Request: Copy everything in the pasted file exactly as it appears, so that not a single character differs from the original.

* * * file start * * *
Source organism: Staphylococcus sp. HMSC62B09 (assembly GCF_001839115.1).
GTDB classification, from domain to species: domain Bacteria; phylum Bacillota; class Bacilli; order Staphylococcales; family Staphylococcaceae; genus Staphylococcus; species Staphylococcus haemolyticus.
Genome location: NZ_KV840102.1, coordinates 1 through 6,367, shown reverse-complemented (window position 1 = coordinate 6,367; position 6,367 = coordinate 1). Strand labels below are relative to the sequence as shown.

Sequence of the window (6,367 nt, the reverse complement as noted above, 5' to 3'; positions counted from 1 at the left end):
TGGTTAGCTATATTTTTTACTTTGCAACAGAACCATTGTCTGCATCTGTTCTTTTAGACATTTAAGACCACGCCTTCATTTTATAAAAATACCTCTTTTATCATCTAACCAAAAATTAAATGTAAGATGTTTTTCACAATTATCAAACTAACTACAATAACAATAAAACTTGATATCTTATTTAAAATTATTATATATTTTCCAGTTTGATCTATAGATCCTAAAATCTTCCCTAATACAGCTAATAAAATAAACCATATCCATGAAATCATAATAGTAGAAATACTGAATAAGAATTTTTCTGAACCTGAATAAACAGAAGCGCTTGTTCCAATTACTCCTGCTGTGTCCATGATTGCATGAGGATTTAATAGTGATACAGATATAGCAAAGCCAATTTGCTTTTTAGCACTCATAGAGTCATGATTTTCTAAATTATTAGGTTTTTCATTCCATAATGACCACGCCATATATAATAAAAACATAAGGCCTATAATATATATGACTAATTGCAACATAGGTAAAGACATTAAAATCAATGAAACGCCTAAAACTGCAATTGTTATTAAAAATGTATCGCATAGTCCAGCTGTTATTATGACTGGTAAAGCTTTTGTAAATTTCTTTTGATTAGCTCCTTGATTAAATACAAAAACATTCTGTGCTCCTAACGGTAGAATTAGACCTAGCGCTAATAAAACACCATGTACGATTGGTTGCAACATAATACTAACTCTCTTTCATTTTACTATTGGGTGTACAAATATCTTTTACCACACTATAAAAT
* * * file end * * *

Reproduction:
Source organism: Staphylococcus sp. HMSC62B09 (assembly GCF_001839115.1).
GTDB classification, from domain to species: domain Bacteria; phylum Bacillota; class Bacilli; order Staphylococcales; family Staphylococcaceae; genus Staphylococcus; species Staphylococcus haemolyticus.
Genome location: NZ_KV840102.1, coordinates 1 through 6,367, shown reverse-complemented (window position 1 = coordinate 6,367; position 6,367 = coordinate 1). Strand labels below are relative to the sequence as shown.

Sequence of the window (6,367 nt, the reverse complement as noted above, 5' to 3'; positions counted from 1 at the left end):
TGGTTAGCTATATTTTTTACTTTGCAACAGAACCATTGTCTGCATCTGTTCTTTTAGACATTTAAGACCACGCCTTCATTTTATAAAAATACCTCTTTTATCATCTAACCAAAAATTAAATGTAAGATGTTTTTCACAATTATCAAACTAACTACAATAACAATAAAACTTGATATCTTATTTAAAATTATTATATATTTTCCAGTTTGATCTATAGATCCTAAAATCTTCCCTAATACAGCTAATAAAATAAACCATATCCATGAAATCATAATAGTAGAAATACTGAATAAGAATTTTTCTGAACCTGAATAAACAGAAGCGCTTGTTCCAATTACTCCTGCTGTGTCCATGATTGCATGAGGATTTAATAGTGATACAGATATAGCAAAGCCAATTTGCTTTTTAGCACTCATAGAGTCATGATTTTCTAAATTATTAGGTTTTTCATTCCATAATGACCACGCCATATATAATAAAAACATAAGGCCTATAATATATATGACTAATTGCAACATAGGTAAAGACATTAAAATCAATGAAACGCCTAAAACTGCAATTGTTATTAAAAATGTATCGCATAGTCCAGCTGTTATTATGACTGGTAAAGCTTTTGTAAATTTCTTTTGATTAGCTCCTTGATTAAATACAAAAACATTCTGTGCTCCTAACGGTAGAATTAGACCTAGCGCTAATAAAACACCATGTACGATTGGTTGCAACATAATACTAACTCTCTTTCATTTTACTATTGGGTGTACAAATATCTTTTACCACACTATAAAAT